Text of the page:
Indianapolis, Indiana — Trademark lawyers for Sensory Technologies, LLC (“Sensory Indiana”) of Indianapolis, Indiana sued Sensory Technology Consultants, Inc. (“Sensory Utah”) of Morgan, Utah alleging infringement of Trademark Registration No. 3282956 for the mark “SENSORY TECHNOLOGIES®” which has been registered with the U.S. Trademark Office.
Sensory Indiana sued in the Southern District of Indiana for declaratory judgment, injunction and damages, alleging that Sensory Utah has committed trademark infringement, false designation of origin and unfair competition with its unauthorized use of “Sensory Technology Consultants,” a mark similar to Sensory Indiana’s “Sensory Technologies” trademark.
Sensory Indiana, which describes itself on its website as “a leading audio-visual, telepresence system and collaboration solutions provider” asserts that Sensory Utah used a mark which is visually and phonetically similar to the “Sensory Technologies” mark with the intent to trade on the goodwill with the public established by Sensory Indiana and to cause confusion, mistake or deception. Sensory Indiana further asserts that Sensory Utah is in the business of providing services similar to those provided by Sensory Indiana.
The “Sensory Technologies” mark is federally registered for audio-visual and video conferencing design services, integrating audio-visual and video conferencing systems, help desk technical consultation services, customized computer programming for others and technical consultation regarding audio-visual equipment and video conferencing systems. Sensory Indiana indicates that the mark has been used in commerce since March 2006 and that it is distinctive and/or has acquired secondary meaning and significance in the minds of the purchasing public.
Several times in early 2013, Sensory Indiana alerted Sensory Utah that Sensory Utah’s use of “Sensory Technology Consultants” was unauthorized. The current lawsuit was commenced after those notices went unanswered. The complaint alleges:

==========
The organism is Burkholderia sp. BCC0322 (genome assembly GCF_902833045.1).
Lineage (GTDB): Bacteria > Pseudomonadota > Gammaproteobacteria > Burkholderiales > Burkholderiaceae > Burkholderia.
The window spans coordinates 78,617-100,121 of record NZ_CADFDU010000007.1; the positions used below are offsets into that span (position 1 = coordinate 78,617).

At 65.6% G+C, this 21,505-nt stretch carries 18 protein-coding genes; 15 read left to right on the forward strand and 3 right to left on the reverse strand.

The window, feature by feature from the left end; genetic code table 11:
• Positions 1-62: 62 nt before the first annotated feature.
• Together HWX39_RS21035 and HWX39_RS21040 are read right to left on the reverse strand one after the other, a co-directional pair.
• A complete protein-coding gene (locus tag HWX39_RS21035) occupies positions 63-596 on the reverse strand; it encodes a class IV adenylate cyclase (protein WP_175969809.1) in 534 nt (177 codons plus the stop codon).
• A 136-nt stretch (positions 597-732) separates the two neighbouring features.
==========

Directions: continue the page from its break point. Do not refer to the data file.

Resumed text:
· Count I: Trademark Infringement
· Count II: False Designation of Origin
· Count III: Unfair Competition
· Count VI [sic]: Declaratory Judgment
· Count VIII [sic]: Preliminary and Permanent Injunctive Relief
Sensory Indiana seeks a judgment against Sensory Utah on counts I through III; injunctive relief; and damages, including punitive damages and damages for corrective advertising.
Practice Tip: According to its website, Sensory Utah has been in business since 2006, the same year in which Sensory Indiana’s mark was initially used in commerce. This may cause some difficulties for Sensory Indiana. While federal registration of a trademark has advantages, trademark protection may also be acquired by being the first to use a mark in commerce. As a result, an unregistered trademark may be more robust from a legal standpoint than one that has been registered with the U.S. Trademark Office. This makes it extremely important to do a comprehensive search for others’ potential trademark rights — including those that will not be evident from a search of the Trademark Electronic Search System database — before you begin to use a mark.